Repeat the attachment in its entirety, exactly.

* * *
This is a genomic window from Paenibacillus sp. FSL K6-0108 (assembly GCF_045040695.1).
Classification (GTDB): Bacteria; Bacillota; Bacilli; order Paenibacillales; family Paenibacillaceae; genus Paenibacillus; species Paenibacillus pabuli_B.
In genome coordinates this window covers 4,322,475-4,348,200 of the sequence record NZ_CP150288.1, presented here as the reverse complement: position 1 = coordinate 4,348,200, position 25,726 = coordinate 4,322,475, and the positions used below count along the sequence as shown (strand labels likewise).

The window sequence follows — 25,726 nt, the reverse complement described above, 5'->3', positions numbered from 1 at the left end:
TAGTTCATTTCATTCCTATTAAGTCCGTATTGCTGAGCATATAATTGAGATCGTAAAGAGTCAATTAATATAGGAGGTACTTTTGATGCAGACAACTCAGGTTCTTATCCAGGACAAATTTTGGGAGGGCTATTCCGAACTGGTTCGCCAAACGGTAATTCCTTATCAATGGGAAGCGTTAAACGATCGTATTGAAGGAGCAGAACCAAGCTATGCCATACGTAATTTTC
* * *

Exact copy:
This is a genomic window from Paenibacillus sp. FSL K6-0108 (assembly GCF_045040695.1).
Classification (GTDB): Bacteria; Bacillota; Bacilli; order Paenibacillales; family Paenibacillaceae; genus Paenibacillus; species Paenibacillus pabuli_B.
In genome coordinates this window covers 4,322,475-4,348,200 of the sequence record NZ_CP150288.1, presented here as the reverse complement: position 1 = coordinate 4,348,200, position 25,726 = coordinate 4,322,475, and the positions used below count along the sequence as shown (strand labels likewise).

The window sequence follows — 25,726 nt, the reverse complement described above, 5'->3', positions numbered from 1 at the left end:
TAGTTCATTTCATTCCTATTAAGTCCGTATTGCTGAGCATATAATTGAGATCGTAAAGAGTCAATTAATATAGGAGGTACTTTTGATGCAGACAACTCAGGTTCTTATCCAGGACAAATTTTGGGAGGGCTATTCCGAACTGGTTCGCCAAACGGTAATTCCTTATCAATGGGAAGCGTTAAACGATCGTATTGAAGGAGCAGAACCAAGCTATGCCATACGTAATTTTC